Hunting Buffalo

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“You could do the same thing with Springfields, but who’d want to?”
 

Tentatively, though, we’ve crossed it off our list. Same goes for Buffalo Gap, Texas, the one in Travis County. We’ve already been to Buffalo Gap south of Abilene. As a matter of fact, we’ve been there twice because we liked it so much the first time. We found a great restaurant there, Judy’s Gathering Place, run by Judy Laughter Nalda, and decided that either she or her restaurant alone would be worth a detour of several hundred miles. But that’s in Taylor County. In fact, it was once the seat of Taylor County, until the railroad (does a subtle pattern begin to emerge?) passed fourteen miles north of Buffalo Gap, to the great detriment of that town and the great advantage of the new town of Abilene. The County Commission had to vote to transfer the county records and all to the new county seat, Abilene, and the commissioners dead-locked, 2 to 2, and the chairman cast the deciding vote for Abilene. When he got home, he found that somebody had murdered all his chickens.

In Buffalo, Missouri, we opened a bank account. We might have done this earlier, but it’s a rare Buffalo that has a bank in it. Our eighth Buffalo had a perfectly nice bank, and a perfectly nice woman helped us open a savings account with an initial deposit of twenty dollars. When she found out about our Buffalo hunt, she got into the spirit of the thing right away and scurried around, presenting us with every promotional item the bank had handed out in the past dozen years. We drove off with two Buffalo Bank caps, a Buffalo Bank outdoor thermometer, several embossed pencils, and a Buffalo Bank plastic fly swatter.

 

Buffaloville, Indiana, is deep in southwest Indiana, midway between Santa Claus and Lincoln City, site of the Lincoln Boyhood National Memorial, maintained by the National Park Service. We spent a couple of hours at the memorial, then pushed on to Buffaloville. A highway marker pointed the way from three miles off, but when you got there it was hard to tell you were there. No signs, no business establishments, just a long-abandoned gas station and a dozen or so scattered houses. We took a picture in front of the gas station, not one of our choicer photo ops. Three girls, probably eleven or twelve years old, came to see what we were up to. We asked them what they could tell us about Buffaloville.

“This is it,” they said.

Did they like it here?

No, it was terrible, they said. They were all from elsewhere and would have preferred to be anywhere else. There was nothing to do and no one to do it with, they reported, and the local people were terribly prejudiced. Once a black kid had come to town for some sort of school athletic event, and they’d run him straight out of town.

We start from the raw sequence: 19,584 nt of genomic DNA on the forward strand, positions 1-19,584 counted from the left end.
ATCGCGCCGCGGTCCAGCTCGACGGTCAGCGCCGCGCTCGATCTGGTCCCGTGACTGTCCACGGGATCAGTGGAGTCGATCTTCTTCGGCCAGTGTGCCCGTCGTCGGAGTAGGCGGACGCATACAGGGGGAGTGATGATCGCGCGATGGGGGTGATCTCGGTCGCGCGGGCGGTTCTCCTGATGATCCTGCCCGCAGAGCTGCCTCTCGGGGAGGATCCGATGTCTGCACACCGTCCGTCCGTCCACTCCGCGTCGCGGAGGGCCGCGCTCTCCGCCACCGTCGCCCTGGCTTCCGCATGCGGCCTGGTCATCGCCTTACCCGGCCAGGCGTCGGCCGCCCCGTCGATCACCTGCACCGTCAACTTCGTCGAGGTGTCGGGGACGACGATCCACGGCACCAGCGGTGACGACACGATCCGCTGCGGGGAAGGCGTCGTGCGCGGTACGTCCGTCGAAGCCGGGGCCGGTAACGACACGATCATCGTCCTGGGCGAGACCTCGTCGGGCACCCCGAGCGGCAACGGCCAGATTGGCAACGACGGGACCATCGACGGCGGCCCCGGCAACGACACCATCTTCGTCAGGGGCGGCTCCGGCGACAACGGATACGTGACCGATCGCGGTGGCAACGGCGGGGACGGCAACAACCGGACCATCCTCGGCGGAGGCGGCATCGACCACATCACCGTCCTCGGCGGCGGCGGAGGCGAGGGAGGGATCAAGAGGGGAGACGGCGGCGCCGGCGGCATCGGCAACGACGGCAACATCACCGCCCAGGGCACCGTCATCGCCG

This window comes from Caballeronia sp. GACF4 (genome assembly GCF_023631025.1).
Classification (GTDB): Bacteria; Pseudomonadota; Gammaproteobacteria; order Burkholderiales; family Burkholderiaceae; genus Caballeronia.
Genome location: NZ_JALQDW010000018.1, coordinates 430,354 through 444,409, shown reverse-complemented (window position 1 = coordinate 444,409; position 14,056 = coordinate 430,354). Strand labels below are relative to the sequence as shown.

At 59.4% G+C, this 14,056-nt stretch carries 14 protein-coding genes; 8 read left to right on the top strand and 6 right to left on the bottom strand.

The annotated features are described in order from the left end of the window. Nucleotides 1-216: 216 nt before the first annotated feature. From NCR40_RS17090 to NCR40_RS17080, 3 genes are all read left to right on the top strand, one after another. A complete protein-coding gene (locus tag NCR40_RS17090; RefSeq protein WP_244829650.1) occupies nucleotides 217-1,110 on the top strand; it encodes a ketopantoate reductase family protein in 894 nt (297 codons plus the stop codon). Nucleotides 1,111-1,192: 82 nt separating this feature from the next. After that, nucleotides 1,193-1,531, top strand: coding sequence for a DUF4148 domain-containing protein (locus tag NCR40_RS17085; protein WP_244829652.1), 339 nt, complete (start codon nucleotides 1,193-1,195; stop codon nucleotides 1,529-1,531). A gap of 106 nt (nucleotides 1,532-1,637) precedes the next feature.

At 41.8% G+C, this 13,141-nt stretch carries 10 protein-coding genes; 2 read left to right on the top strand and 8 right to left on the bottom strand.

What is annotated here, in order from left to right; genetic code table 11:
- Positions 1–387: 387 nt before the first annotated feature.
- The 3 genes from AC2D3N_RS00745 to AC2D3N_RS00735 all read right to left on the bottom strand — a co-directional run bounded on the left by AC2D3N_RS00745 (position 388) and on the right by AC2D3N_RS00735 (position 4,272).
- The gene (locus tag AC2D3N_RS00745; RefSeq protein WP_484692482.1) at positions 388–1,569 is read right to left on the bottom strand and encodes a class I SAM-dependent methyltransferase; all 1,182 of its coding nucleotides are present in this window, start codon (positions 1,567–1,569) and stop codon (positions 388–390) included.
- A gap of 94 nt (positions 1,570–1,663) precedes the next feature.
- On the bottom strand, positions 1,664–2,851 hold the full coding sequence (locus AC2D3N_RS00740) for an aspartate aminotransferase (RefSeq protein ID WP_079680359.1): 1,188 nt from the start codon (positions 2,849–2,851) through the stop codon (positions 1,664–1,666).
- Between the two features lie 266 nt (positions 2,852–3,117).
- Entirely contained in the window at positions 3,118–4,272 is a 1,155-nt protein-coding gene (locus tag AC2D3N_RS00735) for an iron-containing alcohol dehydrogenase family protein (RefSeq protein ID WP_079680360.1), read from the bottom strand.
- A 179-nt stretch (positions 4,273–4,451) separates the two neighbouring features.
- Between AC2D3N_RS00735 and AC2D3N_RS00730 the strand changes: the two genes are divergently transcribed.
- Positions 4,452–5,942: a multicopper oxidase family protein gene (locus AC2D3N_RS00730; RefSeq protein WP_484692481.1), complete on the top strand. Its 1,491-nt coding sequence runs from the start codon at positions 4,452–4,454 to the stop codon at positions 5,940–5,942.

Lynne gave each girl a Buffalo Bank pencil, and we got in the car and headed for Santa Claus.

Why were buffalo wallowing in Alabama? And what were others of their ilk doing in South and North Carolina, in Pennsylvania and Kentucky and Maryland and West Virginia? There are seven, possibly eight, Buffalos in Pennsylvania; we’ve been to two of them. There are ten of the beasts in Virginia. Ten! In Virginia! I always thought of the bison as a Western animal, thundering across the plains, supporting the whole culture of the Plains Indians. There are, to be sure, Buffalo place-names scattered throughout the plains states, but why are there just as many in the East?

“If the fool will persist in his folly,” Blake wrote, “he will become wise.” I don’t know about that, but if you persist in anything long enough, you wind up learning something. There were two strains or subspecies of the buffalo, or American bison: the plains buffalo and the wood or mountain buffalo. Thus, much of the East was full of the critters, and it didn’t take the organized slaughter of the plains buffalo hunters to root them out. There seems to have been a universal human response to the beast. When a man saw one, all he wanted to do was kill it.

The best civic motto I’ve ever read: “Buffalo, City of No Illusions.”
 

The Indians were no less savage. They’d doubtless have exterminated the species themselves if they’d had the technology. As it was, their hunting method in suitable terrain consisted of cornering a whole herd and stampeding them over an obliging cliff, slaughtering them to the last buffalo.

Growing up in Buffalo, New York, I learned early on that the city was not named after the animal and that no bison had ever been anywhere near the area until the local zoo acquired a brace of them. The name of the city, I was given to understand, was a corruption of the French beau fleuve, “beautiful river.” Presumably some English settlers ran into some French trappers and asked them where they were, and the French thought the question related to the Niagara River and responded accordingly.